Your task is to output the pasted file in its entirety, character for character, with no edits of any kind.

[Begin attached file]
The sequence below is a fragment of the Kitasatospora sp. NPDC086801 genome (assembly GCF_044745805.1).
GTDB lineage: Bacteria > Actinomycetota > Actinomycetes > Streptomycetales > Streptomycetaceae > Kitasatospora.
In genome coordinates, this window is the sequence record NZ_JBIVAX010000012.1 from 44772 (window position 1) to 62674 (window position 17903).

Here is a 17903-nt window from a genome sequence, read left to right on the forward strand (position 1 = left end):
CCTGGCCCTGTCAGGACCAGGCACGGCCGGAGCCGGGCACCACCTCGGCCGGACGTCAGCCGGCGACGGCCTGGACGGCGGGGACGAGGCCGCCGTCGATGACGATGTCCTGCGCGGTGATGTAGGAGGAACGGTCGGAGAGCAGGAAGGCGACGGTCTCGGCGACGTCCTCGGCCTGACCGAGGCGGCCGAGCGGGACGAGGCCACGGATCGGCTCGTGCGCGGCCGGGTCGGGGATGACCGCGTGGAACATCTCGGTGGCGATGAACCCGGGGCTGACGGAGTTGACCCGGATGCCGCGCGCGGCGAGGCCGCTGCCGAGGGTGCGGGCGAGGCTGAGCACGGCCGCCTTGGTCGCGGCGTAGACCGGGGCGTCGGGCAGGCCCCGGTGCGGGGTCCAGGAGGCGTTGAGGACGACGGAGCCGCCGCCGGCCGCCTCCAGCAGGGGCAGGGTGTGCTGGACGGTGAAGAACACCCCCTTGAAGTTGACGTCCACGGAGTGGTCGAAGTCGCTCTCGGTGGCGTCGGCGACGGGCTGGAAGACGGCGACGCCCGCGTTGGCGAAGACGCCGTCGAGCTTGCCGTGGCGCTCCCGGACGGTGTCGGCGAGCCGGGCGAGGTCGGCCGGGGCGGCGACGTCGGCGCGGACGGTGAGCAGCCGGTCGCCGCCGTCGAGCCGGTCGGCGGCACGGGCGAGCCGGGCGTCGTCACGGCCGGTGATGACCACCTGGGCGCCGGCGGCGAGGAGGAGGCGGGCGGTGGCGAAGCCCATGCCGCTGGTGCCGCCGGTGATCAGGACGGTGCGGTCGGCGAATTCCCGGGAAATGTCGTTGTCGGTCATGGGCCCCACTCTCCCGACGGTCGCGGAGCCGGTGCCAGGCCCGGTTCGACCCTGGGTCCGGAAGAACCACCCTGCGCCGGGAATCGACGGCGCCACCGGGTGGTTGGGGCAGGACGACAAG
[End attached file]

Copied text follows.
The sequence below is a fragment of the Kitasatospora sp. NPDC086801 genome (assembly GCF_044745805.1).
GTDB lineage: Bacteria > Actinomycetota > Actinomycetes > Streptomycetales > Streptomycetaceae > Kitasatospora.
In genome coordinates, this window is the sequence record NZ_JBIVAX010000012.1 from 44772 (window position 1) to 62674 (window position 17903).

Here is a 17903-nt window from a genome sequence, read left to right on the forward strand (position 1 = left end):
CCTGGCCCTGTCAGGACCAGGCACGGCCGGAGCCGGGCACCACCTCGGCCGGACGTCAGCCGGCGACGGCCTGGACGGCGGGGACGAGGCCGCCGTCGATGACGATGTCCTGCGCGGTGATGTAGGAGGAACGGTCGGAGAGCAGGAAGGCGACGGTCTCGGCGACGTCCTCGGCCTGACCGAGGCGGCCGAGCGGGACGAGGCCACGGATCGGCTCGTGCGCGGCCGGGTCGGGGATGACCGCGTGGAACATCTCGGTGGCGATGAACCCGGGGCTGACGGAGTTGACCCGGATGCCGCGCGCGGCGAGGCCGCTGCCGAGGGTGCGGGCGAGGCTGAGCACGGCCGCCTTGGTCGCGGCGTAGACCGGGGCGTCGGGCAGGCCCCGGTGCGGGGTCCAGGAGGCGTTGAGGACGACGGAGCCGCCGCCGGCCGCCTCCAGCAGGGGCAGGGTGTGCTGGACGGTGAAGAACACCCCCTTGAAGTTGACGTCCACGGAGTGGTCGAAGTCGCTCTCGGTGGCGTCGGCGACGGGCTGGAAGACGGCGACGCCCGCGTTGGCGAAGACGCCGTCGAGCTTGCCGTGGCGCTCCCGGACGGTGTCGGCGAGCCGGGCGAGGTCGGCCGGGGCGGCGACGTCGGCGCGGACGGTGAGCAGCCGGTCGCCGCCGTCGAGCCGGTCGGCGGCACGGGCGAGCCGGGCGTCGTCACGGCCGGTGATGACCACCTGGGCGCCGGCGGCGAGGAGGAGGCGGGCGGTGGCGAAGCCCATGCCGCTGGTGCCGCCGGTGATCAGGACGGTGCGGTCGGCGAATTCCCGGGAAATGTCGTTGTCGGTCATGGGCCCCACTCTCCCGACGGTCGCGGAGCCGGTGCCAGGCCCGGTTCGACCCTGGGTCCGGAAGAACCACCCTGCGCCGGGAATCGACGGCGCCACCGGGTGGTTGGGGCAGGACGACAAG